Same-Sex Marriage in Taiwan: The Rocky Road to Equality

Taiwan holds its breath as it awaits the verdict of the Constitutional Court hearing on same-sex marriage tomorrow.

The News Lens
Date: 2017/05/23
By: ZiQing Low

Taiwan’s highest court is set to make a landmark ruling tomorrow on whether the country’s ban on same-sex marriage is unconstitutional.

The Constitutional Court, also known as the Council of Grand Justices, began public hearings on March 24, after cases were brought to the court by long-time LGBT rights activist Chi Chia-wei (祁家威) and the Taipei City Government.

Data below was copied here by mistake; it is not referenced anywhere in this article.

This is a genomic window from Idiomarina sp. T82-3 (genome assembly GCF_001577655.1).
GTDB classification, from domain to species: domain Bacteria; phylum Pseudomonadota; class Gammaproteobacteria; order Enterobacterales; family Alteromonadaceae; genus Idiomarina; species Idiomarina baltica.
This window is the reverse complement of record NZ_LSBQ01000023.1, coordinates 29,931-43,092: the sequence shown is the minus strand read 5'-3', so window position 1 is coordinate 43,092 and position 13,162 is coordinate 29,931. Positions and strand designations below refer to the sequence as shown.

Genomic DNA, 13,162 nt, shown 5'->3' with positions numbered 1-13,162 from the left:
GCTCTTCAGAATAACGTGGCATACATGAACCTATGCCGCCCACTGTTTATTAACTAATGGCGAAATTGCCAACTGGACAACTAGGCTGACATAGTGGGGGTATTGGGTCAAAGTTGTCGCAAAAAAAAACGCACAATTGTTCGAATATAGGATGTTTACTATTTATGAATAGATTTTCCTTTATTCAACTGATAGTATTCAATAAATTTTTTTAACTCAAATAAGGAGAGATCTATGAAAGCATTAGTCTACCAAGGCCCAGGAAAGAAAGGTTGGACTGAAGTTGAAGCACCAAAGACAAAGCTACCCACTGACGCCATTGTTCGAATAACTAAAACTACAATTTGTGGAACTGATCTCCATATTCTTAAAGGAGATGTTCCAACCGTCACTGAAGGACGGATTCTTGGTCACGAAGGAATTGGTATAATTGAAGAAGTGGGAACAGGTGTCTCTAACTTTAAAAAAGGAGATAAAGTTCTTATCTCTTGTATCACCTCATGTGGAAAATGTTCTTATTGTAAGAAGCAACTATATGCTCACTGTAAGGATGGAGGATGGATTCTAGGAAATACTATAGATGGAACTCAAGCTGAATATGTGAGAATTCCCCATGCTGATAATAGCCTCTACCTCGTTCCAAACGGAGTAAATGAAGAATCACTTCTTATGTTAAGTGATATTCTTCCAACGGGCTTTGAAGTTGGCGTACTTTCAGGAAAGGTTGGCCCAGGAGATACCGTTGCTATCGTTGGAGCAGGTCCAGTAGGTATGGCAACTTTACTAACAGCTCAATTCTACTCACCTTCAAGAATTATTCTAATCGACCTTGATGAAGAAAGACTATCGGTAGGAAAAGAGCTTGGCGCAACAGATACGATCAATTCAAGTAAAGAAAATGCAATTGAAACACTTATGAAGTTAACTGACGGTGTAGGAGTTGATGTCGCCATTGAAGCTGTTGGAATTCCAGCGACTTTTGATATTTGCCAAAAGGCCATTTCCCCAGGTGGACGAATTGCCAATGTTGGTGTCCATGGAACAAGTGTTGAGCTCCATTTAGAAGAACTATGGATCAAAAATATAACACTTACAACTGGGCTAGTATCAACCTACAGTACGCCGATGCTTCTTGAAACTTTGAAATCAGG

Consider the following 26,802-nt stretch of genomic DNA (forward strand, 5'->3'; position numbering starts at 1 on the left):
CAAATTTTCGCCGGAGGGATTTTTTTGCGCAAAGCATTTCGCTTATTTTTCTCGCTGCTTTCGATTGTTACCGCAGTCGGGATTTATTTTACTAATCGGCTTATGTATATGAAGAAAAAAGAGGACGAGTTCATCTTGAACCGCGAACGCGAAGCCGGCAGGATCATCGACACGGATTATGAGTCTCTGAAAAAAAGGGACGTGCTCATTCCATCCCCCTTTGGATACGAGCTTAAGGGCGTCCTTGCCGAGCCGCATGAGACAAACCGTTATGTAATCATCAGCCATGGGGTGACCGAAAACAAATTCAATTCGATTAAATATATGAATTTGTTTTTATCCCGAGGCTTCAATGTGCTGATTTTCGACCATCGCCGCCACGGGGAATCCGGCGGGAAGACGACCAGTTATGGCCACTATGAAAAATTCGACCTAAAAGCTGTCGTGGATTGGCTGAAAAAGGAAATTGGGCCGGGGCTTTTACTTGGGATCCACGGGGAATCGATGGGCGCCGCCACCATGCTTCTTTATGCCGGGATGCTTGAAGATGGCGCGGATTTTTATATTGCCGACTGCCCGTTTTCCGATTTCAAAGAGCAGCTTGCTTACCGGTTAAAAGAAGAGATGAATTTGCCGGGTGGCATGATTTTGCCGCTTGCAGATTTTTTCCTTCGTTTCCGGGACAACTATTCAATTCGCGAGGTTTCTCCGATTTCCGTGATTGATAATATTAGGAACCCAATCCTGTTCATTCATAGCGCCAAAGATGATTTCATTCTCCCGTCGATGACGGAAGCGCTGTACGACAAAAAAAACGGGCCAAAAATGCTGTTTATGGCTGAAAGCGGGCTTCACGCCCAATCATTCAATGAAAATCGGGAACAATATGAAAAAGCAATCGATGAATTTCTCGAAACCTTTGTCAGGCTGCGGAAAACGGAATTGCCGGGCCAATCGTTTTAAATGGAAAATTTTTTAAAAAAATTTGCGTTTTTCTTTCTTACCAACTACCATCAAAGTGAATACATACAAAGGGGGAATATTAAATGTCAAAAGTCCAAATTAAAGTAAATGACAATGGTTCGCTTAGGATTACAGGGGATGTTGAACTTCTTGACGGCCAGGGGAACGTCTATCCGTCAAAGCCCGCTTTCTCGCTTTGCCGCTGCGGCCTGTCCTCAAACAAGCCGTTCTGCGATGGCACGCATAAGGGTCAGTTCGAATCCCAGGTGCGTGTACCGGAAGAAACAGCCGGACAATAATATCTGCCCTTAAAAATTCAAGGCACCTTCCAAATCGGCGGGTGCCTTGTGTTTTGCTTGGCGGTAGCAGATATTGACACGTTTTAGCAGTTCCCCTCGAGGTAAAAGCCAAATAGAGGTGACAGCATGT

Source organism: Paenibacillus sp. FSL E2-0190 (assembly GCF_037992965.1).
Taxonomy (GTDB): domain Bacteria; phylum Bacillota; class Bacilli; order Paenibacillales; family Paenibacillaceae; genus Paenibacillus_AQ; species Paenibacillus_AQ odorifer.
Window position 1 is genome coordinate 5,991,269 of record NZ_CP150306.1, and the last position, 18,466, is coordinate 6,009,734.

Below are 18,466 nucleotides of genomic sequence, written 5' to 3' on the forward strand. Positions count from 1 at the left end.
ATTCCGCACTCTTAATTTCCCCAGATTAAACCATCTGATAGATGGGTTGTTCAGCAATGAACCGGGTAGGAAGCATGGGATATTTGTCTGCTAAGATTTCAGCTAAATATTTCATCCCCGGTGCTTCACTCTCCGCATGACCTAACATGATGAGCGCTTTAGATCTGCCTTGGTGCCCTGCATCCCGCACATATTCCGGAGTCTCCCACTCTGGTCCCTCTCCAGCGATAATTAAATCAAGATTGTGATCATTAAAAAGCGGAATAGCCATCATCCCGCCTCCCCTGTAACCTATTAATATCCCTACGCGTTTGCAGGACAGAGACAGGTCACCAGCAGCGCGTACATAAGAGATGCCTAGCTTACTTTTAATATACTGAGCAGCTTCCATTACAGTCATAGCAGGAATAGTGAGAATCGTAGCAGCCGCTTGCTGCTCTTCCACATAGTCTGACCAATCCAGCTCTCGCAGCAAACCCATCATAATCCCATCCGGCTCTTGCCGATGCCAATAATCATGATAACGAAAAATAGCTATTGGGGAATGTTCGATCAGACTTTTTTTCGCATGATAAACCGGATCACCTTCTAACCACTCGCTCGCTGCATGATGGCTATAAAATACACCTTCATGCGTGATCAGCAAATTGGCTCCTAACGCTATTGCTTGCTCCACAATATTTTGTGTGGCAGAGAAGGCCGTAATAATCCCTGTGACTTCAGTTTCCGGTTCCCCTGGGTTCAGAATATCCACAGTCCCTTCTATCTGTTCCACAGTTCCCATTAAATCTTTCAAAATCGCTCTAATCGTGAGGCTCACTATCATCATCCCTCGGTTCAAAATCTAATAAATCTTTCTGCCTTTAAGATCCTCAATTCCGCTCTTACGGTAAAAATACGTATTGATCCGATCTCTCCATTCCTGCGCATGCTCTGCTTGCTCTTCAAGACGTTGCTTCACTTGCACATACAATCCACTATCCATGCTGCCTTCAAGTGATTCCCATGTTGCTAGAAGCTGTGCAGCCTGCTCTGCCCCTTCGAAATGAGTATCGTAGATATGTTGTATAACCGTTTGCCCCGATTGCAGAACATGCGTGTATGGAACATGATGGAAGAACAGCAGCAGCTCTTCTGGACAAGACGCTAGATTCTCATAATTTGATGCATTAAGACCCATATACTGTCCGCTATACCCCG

Chi petitioned for the case to be heard when his attempt to register his marriage with his partner in 2013 was rejected. The Taipei City government presented a petition due to growing requests for same-sex marriage.

The hearing saw supporters and opponents debate whether Taiwan’s Civil Code allows same-sex marriage. Currently, Article 972 of the Civil Code states, “An agreement to marry shall be made by the male and the female parties in their own [con]cord.” Proponents of same-sex marriage argue that this article does not limit marriage to one male and one female.    [FULL  STORY]

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